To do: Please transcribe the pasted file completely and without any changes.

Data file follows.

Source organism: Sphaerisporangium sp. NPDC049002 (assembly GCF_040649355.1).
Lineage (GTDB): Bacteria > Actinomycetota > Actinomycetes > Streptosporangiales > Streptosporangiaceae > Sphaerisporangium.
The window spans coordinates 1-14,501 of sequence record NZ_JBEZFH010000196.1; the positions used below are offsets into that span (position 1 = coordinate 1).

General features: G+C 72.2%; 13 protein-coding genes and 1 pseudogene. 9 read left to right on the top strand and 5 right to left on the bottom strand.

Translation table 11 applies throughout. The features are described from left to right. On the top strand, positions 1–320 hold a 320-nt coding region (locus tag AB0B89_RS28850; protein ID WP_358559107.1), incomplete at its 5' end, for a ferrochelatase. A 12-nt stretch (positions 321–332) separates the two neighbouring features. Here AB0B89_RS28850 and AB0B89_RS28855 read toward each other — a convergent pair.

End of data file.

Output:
Source organism: Sphaerisporangium sp. NPDC049002 (assembly GCF_040649355.1).
Lineage (GTDB): Bacteria > Actinomycetota > Actinomycetes > Streptosporangiales > Streptosporangiaceae > Sphaerisporangium.
The window spans coordinates 1-14,501 of sequence record NZ_JBEZFH010000196.1; the positions used below are offsets into that span (position 1 = coordinate 1).

General features: G+C 72.2%; 13 protein-coding genes and 1 pseudogene. 9 read left to right on the top strand and 5 right to left on the bottom strand.

Translation table 11 applies throughout. The features are described from left to right. On the top strand, positions 1–320 hold a 320-nt coding region (locus tag AB0B89_RS28850; protein ID WP_358559107.1), incomplete at its 5' end, for a ferrochelatase. A 12-nt stretch (positions 321–332) separates the two neighbouring features. Here AB0B89_RS28850 and AB0B89_RS28855 read toward each other — a convergent pair.